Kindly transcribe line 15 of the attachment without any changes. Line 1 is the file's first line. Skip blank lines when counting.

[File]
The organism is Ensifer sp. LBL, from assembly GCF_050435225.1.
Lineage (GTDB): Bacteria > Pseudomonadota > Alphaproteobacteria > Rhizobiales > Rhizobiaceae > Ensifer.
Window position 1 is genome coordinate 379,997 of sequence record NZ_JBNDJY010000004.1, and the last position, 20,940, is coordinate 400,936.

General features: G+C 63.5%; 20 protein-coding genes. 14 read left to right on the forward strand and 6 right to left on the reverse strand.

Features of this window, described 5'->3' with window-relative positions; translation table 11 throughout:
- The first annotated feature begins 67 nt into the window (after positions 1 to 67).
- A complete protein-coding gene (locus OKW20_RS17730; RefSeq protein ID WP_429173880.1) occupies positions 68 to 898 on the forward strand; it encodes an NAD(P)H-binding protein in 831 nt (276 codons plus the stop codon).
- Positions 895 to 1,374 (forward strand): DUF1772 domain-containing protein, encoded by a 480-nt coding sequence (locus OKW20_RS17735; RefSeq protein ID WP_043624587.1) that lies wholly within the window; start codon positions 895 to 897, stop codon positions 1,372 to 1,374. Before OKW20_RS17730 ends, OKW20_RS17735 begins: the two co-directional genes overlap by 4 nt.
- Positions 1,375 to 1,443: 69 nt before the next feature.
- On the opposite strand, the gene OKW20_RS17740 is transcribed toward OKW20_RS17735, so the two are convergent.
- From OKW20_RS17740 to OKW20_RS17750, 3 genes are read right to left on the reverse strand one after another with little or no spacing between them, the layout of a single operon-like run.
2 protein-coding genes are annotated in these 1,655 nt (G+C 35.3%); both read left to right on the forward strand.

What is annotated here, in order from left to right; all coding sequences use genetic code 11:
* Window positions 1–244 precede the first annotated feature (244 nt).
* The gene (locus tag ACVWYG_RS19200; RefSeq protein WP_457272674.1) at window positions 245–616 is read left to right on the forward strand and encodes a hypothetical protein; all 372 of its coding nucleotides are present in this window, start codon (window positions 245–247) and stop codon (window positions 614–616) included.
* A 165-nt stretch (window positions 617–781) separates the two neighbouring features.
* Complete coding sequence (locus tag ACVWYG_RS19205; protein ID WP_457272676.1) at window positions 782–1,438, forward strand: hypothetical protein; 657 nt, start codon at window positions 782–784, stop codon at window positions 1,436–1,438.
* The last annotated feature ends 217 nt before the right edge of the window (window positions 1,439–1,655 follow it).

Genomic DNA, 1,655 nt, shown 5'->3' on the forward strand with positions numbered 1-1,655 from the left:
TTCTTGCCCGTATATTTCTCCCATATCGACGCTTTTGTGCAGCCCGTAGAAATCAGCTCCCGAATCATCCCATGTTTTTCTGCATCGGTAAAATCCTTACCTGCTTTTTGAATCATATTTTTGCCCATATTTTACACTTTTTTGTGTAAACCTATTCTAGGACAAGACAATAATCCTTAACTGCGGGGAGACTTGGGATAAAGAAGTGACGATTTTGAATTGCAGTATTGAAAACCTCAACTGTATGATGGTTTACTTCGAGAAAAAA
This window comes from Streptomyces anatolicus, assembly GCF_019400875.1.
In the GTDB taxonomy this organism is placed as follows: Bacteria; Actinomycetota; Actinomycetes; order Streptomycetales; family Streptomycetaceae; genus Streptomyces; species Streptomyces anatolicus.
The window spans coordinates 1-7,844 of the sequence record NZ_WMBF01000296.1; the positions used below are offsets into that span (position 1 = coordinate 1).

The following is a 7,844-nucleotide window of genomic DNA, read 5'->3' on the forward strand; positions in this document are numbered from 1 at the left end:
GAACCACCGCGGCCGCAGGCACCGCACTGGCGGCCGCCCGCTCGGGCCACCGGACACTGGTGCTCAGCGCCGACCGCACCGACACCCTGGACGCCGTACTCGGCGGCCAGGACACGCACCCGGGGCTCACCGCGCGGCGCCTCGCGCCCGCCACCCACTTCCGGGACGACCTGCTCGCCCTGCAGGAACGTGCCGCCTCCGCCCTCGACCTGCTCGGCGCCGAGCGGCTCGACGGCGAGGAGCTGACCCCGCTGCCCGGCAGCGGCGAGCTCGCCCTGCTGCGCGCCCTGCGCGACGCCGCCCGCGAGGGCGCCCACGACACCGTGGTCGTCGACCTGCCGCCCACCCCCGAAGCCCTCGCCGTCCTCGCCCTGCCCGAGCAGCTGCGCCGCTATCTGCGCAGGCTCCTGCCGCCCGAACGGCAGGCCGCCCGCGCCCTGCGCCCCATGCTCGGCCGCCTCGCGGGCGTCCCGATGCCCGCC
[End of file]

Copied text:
* The gene (locus tag ACVWYG_RS19200; RefSeq protein WP_457272674.1) at window positions 245–616 is read left to right on the forward strand and encodes a hypothetical protein; all 372 of its coding nucleotides are present in this window, start codon (window positions 245–247) and stop codon (window positions 614–616) included.